Six names will be on the ballot when chiefs and proxies for the Assembly of First Nations (AFN) go to the polls to elect their new national chief on Dec. 6.
It’s a list with a lot of experience—Reginald Bellerose, Craig Makinaw, Sheila North, David Pratt, Dean Sayers and Cindy Woodhouse.
But Courtney Skye, a research fellow with the Indigenous think tank Yellowhead Institute, doesn’t believe it’s a list that wants to challenge the idea of AFN as a relevant organization.
“The only people that are still going to be inside of those older institutions are going to be people that see it working for them, or it has worked for them in the past, or it meets their needs,” said Skye.
She points to previous unsuccessful runs made by Mi’kmaq lawyer and professor Pam Palmater and First Nations policy analyst Russ Diabo, who both campaigned for national chief on platforms of change. Palmater was the closest contender in 2012 when Shawn Atleo won his second term as national chief, while Diabo lost in 2018 when Perry Bellegarde won his second term.
“There’s been different people, different kinds of efforts to reform and shake up things at the AFN, but nothing seems to be having the effect of… having the AFN respond to grassroots or what’s happening with people in communities,” said Skye, Mohawk, Turtle Clan, from the Six Nations of the Grand River.
RoseAnne Archibald won the 2021 election only to be ousted by chiefs this past June following allegations of harassment of staff and breach of the AFN’s whistleblower policy. Archibald had run her campaign on the need for “real and evolutionary changes within the AFN.”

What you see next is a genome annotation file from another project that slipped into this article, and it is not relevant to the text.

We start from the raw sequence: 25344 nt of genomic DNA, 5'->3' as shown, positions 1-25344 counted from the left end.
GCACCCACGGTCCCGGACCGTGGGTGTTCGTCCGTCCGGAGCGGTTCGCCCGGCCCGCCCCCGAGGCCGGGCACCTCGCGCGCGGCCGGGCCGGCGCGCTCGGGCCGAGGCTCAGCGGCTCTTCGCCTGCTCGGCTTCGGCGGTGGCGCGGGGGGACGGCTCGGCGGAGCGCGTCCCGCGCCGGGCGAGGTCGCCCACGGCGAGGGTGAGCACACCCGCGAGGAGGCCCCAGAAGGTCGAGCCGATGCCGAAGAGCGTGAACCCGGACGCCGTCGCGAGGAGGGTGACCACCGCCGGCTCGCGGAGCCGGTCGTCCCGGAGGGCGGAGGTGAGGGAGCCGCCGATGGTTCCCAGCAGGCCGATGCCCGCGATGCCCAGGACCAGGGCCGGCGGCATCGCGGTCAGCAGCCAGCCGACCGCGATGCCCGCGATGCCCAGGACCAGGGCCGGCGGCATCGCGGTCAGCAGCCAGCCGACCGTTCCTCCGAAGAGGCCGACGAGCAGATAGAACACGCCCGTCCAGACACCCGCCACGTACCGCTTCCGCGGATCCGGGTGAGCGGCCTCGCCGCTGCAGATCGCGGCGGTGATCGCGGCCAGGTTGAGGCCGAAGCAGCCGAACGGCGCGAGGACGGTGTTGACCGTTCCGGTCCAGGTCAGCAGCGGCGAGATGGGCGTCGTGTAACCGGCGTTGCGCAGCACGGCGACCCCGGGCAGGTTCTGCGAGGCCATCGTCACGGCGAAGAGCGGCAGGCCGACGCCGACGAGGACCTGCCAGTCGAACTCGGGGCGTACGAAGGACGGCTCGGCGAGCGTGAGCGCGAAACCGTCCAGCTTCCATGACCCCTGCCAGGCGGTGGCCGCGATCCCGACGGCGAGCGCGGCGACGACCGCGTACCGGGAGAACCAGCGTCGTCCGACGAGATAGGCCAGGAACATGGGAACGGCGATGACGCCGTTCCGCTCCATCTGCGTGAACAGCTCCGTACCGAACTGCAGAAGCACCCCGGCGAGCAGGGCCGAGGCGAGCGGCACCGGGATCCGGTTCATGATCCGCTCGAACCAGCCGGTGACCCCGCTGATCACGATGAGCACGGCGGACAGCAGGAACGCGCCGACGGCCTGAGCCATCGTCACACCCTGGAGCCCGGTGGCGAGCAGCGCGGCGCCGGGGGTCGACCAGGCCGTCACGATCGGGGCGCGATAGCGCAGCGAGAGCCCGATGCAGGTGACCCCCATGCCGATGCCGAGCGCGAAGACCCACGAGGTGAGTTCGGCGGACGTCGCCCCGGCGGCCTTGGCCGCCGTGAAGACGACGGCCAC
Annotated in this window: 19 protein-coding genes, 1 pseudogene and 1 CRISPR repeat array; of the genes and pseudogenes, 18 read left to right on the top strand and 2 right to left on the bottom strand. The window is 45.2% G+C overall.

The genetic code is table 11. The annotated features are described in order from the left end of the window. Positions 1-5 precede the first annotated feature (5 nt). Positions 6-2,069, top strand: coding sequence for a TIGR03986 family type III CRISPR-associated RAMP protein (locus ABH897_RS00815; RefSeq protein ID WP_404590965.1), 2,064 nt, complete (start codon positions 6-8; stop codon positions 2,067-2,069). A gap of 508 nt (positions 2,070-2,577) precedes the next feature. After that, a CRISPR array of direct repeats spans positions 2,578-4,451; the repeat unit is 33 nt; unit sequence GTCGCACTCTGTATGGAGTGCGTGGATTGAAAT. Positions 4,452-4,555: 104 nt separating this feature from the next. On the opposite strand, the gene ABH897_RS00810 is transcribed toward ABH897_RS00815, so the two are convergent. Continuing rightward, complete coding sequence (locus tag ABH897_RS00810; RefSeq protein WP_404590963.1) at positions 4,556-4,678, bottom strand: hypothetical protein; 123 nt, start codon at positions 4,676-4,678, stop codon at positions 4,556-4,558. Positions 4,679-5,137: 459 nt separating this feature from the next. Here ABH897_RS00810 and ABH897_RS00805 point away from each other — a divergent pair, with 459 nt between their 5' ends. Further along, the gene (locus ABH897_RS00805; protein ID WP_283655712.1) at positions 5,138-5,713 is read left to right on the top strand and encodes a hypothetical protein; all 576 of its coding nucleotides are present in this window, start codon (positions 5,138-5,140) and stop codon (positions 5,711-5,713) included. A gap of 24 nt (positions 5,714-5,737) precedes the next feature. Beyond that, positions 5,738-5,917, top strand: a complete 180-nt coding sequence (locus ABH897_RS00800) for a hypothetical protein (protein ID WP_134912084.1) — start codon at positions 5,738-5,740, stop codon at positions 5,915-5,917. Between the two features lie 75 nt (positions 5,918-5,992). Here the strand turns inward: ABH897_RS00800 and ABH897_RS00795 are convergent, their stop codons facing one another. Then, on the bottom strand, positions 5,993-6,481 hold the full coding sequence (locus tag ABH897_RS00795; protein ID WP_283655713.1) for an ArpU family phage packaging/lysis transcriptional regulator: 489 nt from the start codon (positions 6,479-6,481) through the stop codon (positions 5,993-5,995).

Michelle Robinson, host of the Native Calgarian podcast, says she believes that along with trying to make systemic changes to an organization once known as the National Indian Brotherhood, another issue that Archibald faced was being the first woman to hold the position of national chief.
“We don’t know if it was fully a gender issue, but I’ve seen so many comments that made me think it was a gender issue. So, for me, personally, I think that people were having a really hard time with the change in that old boys’ club,” said Robinson, who is Sahtu-Dene.
Robinson is hopeful that the two women contenders in the race now are considered for their abilities and not dismissed for their gender.
Woodhouse has “intergenerational governance behind her,” said Robinson, as her great grandfather was a signatory of Treaty 2.
Woodhouse, who is regional chief for Manitoba, was also AFN’s lead negotiator in the historic child welfare compensation agreement with the federal government, which was just approved by a federal court. It included $23.34 billion in compensation for First Nations children and families harmed by discriminatory underfunding within Canada’s child welfare program.
As for North, who went from journalist to politician, Robinson points out that she was runner-up to Bellegarde in 2018. Prior to running for national chief, North served as grand chief for the Manitoba Keewatinowi Okimakanak.
Regardless of whether the next chief is a woman or man, Robinson, who is also co-chair of Calgary’s missing and murdered Indigenous women’s planning committee, says it is important that “the issue of violence against Indigenous women is on the plan of all of the candidates. That’s what I would be looking for when looking at their platforms.”
As for Archibald’s hardships being the result of a gender issue, Skye says there were people, women included, who fell on either side of that perspective.